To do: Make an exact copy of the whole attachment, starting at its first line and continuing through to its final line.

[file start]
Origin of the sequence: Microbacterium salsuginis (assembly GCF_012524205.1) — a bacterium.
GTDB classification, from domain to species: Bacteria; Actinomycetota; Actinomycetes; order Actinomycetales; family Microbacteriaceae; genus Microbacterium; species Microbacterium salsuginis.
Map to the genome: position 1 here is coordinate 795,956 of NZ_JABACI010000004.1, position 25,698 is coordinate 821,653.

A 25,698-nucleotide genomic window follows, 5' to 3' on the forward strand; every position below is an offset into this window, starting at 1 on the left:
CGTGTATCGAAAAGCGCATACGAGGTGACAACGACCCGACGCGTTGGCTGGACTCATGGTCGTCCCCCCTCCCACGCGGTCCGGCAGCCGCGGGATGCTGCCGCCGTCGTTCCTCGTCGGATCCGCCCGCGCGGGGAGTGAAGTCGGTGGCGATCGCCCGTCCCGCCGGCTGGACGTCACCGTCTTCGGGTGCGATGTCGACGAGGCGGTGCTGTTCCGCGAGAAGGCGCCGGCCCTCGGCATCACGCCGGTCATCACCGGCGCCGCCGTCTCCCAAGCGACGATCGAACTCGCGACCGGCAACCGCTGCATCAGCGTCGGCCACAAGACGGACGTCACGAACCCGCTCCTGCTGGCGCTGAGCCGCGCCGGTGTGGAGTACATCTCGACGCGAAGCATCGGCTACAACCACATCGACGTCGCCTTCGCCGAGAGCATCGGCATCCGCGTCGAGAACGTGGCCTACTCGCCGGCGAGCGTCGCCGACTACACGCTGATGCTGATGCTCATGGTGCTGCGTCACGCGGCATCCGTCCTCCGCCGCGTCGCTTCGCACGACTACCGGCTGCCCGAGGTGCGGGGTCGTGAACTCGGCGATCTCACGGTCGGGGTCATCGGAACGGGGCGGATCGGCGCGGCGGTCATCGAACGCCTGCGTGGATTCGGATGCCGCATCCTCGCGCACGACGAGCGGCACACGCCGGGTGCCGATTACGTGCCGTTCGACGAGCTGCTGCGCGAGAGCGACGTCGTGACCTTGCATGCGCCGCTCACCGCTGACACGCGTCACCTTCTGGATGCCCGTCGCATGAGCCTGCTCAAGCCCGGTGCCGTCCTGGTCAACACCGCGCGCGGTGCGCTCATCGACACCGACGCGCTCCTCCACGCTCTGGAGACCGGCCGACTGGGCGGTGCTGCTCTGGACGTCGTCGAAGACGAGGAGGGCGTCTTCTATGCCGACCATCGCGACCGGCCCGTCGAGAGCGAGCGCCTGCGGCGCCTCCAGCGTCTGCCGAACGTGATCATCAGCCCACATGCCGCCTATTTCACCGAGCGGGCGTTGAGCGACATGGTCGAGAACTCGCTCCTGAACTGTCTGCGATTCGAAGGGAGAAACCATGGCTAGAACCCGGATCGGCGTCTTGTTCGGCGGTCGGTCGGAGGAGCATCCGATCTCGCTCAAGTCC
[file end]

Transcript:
Origin of the sequence: Microbacterium salsuginis (assembly GCF_012524205.1) — a bacterium.
GTDB classification, from domain to species: Bacteria; Actinomycetota; Actinomycetes; order Actinomycetales; family Microbacteriaceae; genus Microbacterium; species Microbacterium salsuginis.
Map to the genome: position 1 here is coordinate 795,956 of NZ_JABACI010000004.1, position 25,698 is coordinate 821,653.

A 25,698-nucleotide genomic window follows, 5' to 3' on the forward strand; every position below is an offset into this window, starting at 1 on the left:
CGTGTATCGAAAAGCGCATACGAGGTGACAACGACCCGACGCGTTGGCTGGACTCATGGTCGTCCCCCCTCCCACGCGGTCCGGCAGCCGCGGGATGCTGCCGCCGTCGTTCCTCGTCGGATCCGCCCGCGCGGGGAGTGAAGTCGGTGGCGATCGCCCGTCCCGCCGGCTGGACGTCACCGTCTTCGGGTGCGATGTCGACGAGGCGGTGCTGTTCCGCGAGAAGGCGCCGGCCCTCGGCATCACGCCGGTCATCACCGGCGCCGCCGTCTCCCAAGCGACGATCGAACTCGCGACCGGCAACCGCTGCATCAGCGTCGGCCACAAGACGGACGTCACGAACCCGCTCCTGCTGGCGCTGAGCCGCGCCGGTGTGGAGTACATCTCGACGCGAAGCATCGGCTACAACCACATCGACGTCGCCTTCGCCGAGAGCATCGGCATCCGCGTCGAGAACGTGGCCTACTCGCCGGCGAGCGTCGCCGACTACACGCTGATGCTGATGCTCATGGTGCTGCGTCACGCGGCATCCGTCCTCCGCCGCGTCGCTTCGCACGACTACCGGCTGCCCGAGGTGCGGGGTCGTGAACTCGGCGATCTCACGGTCGGGGTCATCGGAACGGGGCGGATCGGCGCGGCGGTCATCGAACGCCTGCGTGGATTCGGATGCCGCATCCTCGCGCACGACGAGCGGCACACGCCGGGTGCCGATTACGTGCCGTTCGACGAGCTGCTGCGCGAGAGCGACGTCGTGACCTTGCATGCGCCGCTCACCGCTGACACGCGTCACCTTCTGGATGCCCGTCGCATGAGCCTGCTCAAGCCCGGTGCCGTCCTGGTCAACACCGCGCGCGGTGCGCTCATCGACACCGACGCGCTCCTCCACGCTCTGGAGACCGGCCGACTGGGCGGTGCTGCTCTGGACGTCGTCGAAGACGAGGAGGGCGTCTTCTATGCCGACCATCGCGACCGGCCCGTCGAGAGCGAGCGCCTGCGGCGCCTCCAGCGTCTGCCGAACGTGATCATCAGCCCACATGCCGCCTATTTCACCGAGCGGGCGTTGAGCGACATGGTCGAGAACTCGCTCCTGAACTGTCTGCGATTCGAAGGGAGAAACCATGGCTAGAACCCGGATCGGCGTCTTGTTCGGCGGTCGGTCGGAGGAGCATCCGATCTCGCTCAAGTCC